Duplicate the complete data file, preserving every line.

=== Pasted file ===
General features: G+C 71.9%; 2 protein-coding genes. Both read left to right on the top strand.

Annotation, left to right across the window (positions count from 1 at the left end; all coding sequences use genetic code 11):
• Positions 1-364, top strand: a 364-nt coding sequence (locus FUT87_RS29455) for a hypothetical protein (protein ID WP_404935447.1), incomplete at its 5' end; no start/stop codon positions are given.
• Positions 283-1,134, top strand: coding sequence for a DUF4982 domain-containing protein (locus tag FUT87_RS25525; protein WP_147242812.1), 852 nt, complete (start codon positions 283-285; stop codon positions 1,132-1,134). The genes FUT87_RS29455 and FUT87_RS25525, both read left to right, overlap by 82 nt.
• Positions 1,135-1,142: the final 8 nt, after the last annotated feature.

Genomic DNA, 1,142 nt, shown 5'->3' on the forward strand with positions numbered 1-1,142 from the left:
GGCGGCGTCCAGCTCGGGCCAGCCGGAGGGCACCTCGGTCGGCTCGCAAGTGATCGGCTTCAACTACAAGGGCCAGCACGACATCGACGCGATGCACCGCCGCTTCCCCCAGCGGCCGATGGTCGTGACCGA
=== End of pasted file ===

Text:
General features: G+C 71.9%; 2 protein-coding genes. Both read left to right on the top strand.

Annotation, left to right across the window (positions count from 1 at the left end; all coding sequences use genetic code 11):
• Positions 1-364, top strand: a 364-nt coding sequence (locus FUT87_RS29455) for a hypothetical protein (protein ID WP_404935447.1), incomplete at its 5' end; no start/stop codon positions are given.
• Positions 283-1,134, top strand: coding sequence for a DUF4982 domain-containing protein (locus tag FUT87_RS25525; protein WP_147242812.1), 852 nt, complete (start codon positions 283-285; stop codon positions 1,132-1,134). The genes FUT87_RS29455 and FUT87_RS25525, both read left to right, overlap by 82 nt.
• Positions 1,135-1,142: the final 8 nt, after the last annotated feature.

Genomic DNA, 1,142 nt, shown 5'->3' on the forward strand with positions numbered 1-1,142 from the left:
GGCGGCGTCCAGCTCGGGCCAGCCGGAGGGCACCTCGGTCGGCTCGCAAGTGATCGGCTTCAACTACAAGGGCCAGCACGACATCGACGCGATGCACCGCCGCTTCCCCCAGCGGCCGATGGTCGTGACCGA